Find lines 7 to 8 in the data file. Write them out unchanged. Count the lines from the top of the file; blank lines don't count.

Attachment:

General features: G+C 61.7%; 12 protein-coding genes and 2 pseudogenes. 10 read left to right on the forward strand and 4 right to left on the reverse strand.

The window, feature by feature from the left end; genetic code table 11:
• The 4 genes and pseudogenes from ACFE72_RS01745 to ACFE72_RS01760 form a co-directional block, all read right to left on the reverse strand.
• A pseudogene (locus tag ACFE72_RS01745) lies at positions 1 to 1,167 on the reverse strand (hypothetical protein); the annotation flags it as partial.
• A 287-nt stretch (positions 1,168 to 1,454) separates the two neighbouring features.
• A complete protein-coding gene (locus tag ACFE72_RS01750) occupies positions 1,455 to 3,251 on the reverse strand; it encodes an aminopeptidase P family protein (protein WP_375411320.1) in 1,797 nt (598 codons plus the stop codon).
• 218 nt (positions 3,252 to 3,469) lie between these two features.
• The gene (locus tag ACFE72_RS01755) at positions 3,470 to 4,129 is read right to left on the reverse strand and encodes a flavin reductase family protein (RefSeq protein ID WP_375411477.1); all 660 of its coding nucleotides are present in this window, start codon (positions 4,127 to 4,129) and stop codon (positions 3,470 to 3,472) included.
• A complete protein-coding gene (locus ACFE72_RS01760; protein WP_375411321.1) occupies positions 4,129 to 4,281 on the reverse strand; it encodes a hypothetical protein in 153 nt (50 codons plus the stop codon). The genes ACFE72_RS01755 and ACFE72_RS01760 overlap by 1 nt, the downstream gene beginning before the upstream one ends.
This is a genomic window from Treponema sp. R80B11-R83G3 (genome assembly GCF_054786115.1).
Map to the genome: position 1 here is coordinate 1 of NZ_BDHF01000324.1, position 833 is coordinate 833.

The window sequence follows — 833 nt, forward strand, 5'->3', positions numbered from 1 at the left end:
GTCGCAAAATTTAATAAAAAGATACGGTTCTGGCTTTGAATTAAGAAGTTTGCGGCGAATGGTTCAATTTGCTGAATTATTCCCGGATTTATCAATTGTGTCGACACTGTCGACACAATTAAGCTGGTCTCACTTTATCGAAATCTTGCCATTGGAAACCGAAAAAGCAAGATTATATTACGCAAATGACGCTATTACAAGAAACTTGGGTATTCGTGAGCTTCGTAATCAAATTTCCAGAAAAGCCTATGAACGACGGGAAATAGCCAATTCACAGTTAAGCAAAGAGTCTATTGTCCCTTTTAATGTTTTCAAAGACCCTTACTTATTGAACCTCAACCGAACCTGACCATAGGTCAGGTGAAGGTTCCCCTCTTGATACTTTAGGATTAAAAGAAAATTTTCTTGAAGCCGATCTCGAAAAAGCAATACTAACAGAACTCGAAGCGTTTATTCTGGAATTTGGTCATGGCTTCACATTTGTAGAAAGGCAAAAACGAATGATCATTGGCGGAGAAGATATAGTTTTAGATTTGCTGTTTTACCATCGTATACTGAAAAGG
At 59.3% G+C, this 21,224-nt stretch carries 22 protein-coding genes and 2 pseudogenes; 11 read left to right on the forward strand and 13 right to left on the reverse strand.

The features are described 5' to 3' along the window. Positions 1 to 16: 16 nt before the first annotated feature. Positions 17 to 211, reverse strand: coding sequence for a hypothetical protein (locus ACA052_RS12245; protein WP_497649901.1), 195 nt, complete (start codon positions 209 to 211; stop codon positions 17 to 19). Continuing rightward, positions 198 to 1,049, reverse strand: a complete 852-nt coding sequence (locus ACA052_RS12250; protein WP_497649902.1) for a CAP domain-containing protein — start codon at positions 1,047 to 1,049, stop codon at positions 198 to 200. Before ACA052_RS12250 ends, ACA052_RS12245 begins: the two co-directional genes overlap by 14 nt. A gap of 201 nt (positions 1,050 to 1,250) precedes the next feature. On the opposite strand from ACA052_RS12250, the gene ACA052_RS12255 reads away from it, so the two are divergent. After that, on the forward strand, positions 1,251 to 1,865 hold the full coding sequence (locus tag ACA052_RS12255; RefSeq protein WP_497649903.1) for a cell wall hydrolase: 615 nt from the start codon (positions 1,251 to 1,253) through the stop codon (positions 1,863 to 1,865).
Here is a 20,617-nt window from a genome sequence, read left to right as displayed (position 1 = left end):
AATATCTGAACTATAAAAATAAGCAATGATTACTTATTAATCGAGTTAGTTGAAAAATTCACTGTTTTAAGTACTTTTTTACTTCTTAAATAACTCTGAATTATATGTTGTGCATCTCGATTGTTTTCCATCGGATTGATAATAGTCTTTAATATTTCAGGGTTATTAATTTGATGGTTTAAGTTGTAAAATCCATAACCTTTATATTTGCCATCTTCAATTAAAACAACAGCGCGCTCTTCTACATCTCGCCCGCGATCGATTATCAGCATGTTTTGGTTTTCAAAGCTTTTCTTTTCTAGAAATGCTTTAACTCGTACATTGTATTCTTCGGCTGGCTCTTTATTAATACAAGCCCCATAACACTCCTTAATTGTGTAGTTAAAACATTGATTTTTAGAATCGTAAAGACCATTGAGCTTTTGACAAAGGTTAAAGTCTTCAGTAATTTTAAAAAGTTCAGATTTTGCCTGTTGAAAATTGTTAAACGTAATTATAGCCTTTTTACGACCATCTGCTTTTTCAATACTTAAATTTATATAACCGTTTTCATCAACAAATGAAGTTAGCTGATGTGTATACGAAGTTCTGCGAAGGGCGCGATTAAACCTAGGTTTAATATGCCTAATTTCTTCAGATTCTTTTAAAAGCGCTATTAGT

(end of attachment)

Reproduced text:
• 218 nt (positions 3,252 to 3,469) lie between these two features.
• The gene (locus tag ACFE72_RS01755) at positions 3,470 to 4,129 is read right to left on the reverse strand and encodes a flavin reductase family protein (RefSeq protein ID WP_375411477.1); all 660 of its coding nucleotides are present in this window, start codon (positions 4,127 to 4,129) and stop codon (positions 3,470 to 3,472) included.